Author: Kamla Markandaya
ISBN/UPC (if available): 9780143102120
The Coffer Dams is an absorbing tale about mechanical strength and spiritual weakness, physical certainties and moral doubts. It is set in modern India but the conflict of values at its heart is universal’—John Masters
Clinton, founder and head of a firm of international construction engineers, arrives in India to build a dam, bringing with him his young wife, Helen, and a strong team of aides and skilled men. They are faced with a formidable project, which involves working in daunting mountain and jungle terrain, within a time schedule dictated by the extreme tropical weather.
Inevitable setbacks occur; accidents and friction among the mixed labor force present further complications. But to Clinton the building of the dam is more than a challenge; it is an obsession—not, however, shared by Helen.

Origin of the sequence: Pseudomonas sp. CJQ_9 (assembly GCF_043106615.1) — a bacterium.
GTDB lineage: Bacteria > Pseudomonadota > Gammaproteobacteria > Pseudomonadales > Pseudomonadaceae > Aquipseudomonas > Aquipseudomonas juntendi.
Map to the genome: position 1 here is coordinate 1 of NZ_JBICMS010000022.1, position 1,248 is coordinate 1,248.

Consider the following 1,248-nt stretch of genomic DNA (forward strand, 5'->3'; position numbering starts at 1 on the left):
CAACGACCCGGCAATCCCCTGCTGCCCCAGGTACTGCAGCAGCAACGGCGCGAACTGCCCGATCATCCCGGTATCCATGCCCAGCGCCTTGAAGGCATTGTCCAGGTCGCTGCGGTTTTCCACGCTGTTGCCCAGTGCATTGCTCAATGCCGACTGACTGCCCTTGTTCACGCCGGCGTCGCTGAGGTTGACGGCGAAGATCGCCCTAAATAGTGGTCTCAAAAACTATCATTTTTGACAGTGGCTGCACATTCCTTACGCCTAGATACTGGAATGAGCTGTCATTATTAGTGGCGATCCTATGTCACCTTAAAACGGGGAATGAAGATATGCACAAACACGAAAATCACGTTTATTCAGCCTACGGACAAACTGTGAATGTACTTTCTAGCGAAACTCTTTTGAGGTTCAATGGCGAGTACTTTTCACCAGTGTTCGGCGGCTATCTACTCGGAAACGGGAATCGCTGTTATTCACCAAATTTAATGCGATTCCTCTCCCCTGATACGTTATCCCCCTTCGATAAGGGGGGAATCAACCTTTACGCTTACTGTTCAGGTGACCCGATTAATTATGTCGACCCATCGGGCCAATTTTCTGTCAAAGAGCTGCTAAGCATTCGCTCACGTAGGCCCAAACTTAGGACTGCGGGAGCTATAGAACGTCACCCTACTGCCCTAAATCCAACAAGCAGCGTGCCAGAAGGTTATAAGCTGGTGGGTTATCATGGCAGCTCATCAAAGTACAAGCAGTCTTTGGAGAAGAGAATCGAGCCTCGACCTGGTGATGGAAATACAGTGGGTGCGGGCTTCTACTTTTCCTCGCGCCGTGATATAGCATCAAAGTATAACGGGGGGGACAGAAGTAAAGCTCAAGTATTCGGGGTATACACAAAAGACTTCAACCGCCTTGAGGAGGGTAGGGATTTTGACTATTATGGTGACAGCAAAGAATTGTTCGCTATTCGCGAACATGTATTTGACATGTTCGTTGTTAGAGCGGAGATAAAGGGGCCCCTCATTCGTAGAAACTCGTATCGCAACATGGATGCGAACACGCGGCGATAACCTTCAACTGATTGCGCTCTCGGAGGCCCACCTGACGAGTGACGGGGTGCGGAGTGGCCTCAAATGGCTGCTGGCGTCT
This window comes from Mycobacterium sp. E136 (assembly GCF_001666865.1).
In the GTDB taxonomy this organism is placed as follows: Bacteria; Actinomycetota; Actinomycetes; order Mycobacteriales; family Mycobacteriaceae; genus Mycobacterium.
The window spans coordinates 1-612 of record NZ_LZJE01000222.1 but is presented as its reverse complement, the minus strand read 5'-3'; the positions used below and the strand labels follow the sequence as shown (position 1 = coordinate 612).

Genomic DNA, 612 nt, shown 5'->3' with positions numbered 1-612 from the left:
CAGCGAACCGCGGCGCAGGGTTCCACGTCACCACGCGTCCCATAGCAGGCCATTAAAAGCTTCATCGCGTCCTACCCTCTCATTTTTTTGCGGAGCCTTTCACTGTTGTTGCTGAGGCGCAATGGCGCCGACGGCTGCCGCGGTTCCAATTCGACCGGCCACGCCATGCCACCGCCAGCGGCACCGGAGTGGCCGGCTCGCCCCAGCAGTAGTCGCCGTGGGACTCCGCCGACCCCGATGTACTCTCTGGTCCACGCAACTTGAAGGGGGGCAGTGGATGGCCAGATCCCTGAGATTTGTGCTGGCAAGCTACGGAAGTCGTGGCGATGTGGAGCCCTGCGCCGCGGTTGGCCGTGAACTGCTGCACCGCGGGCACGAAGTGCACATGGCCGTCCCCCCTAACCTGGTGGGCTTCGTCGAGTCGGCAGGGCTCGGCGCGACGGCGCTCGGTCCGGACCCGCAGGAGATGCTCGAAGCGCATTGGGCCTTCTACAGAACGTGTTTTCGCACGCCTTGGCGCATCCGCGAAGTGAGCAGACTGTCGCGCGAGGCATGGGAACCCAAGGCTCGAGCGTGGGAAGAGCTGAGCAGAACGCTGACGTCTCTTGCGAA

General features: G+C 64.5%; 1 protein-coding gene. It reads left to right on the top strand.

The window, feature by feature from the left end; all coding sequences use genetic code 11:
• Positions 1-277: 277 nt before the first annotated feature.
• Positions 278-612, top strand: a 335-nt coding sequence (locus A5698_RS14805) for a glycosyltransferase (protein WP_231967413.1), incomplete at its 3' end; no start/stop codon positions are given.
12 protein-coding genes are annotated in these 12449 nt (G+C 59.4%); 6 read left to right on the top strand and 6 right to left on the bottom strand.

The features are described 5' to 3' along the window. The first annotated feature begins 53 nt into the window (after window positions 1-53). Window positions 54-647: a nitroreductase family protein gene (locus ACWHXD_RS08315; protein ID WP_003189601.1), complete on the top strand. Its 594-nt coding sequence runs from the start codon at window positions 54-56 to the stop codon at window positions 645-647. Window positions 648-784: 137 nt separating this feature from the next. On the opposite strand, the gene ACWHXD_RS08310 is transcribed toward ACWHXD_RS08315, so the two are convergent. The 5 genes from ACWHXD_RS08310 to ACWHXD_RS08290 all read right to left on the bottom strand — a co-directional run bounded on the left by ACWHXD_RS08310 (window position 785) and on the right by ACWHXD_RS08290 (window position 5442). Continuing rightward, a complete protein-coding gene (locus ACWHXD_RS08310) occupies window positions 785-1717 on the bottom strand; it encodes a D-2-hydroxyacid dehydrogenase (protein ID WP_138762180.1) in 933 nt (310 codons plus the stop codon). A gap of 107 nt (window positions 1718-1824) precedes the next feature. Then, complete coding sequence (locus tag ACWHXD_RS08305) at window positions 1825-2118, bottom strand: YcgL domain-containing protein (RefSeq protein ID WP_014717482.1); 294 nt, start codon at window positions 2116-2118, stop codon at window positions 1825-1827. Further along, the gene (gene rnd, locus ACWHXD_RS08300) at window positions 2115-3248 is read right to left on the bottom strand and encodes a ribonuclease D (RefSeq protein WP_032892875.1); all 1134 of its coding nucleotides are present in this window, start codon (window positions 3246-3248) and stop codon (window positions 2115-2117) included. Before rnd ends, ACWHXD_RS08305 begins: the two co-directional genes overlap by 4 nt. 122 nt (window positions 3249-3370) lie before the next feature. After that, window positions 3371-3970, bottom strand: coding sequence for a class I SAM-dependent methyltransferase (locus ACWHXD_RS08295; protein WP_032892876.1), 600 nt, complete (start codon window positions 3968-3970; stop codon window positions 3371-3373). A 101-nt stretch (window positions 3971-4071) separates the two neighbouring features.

Appalled by her husband’s concern with structures rather than with men, she turns to the local Indian tribesmen, finding in them the human values she finds lacking in the British camp. With relations between the Clintons becoming increasingly raw-edged, the first rains fall and, as the torrents sweep the valley and the level of the river rises, so does the tension in the beleaguered camp.
The vital question looms: to breach the coffer dams, or allow them to stand, thereby placing the lives of the tribesmen in jeopardy. It is a fundamental question that splits the camp exposing the lingering prejudices of a bygone colonial era.
First published in 1969, The Coffer Dams is vintage Kamala Markandaya, a pioneer who influenced many Indian writers in English.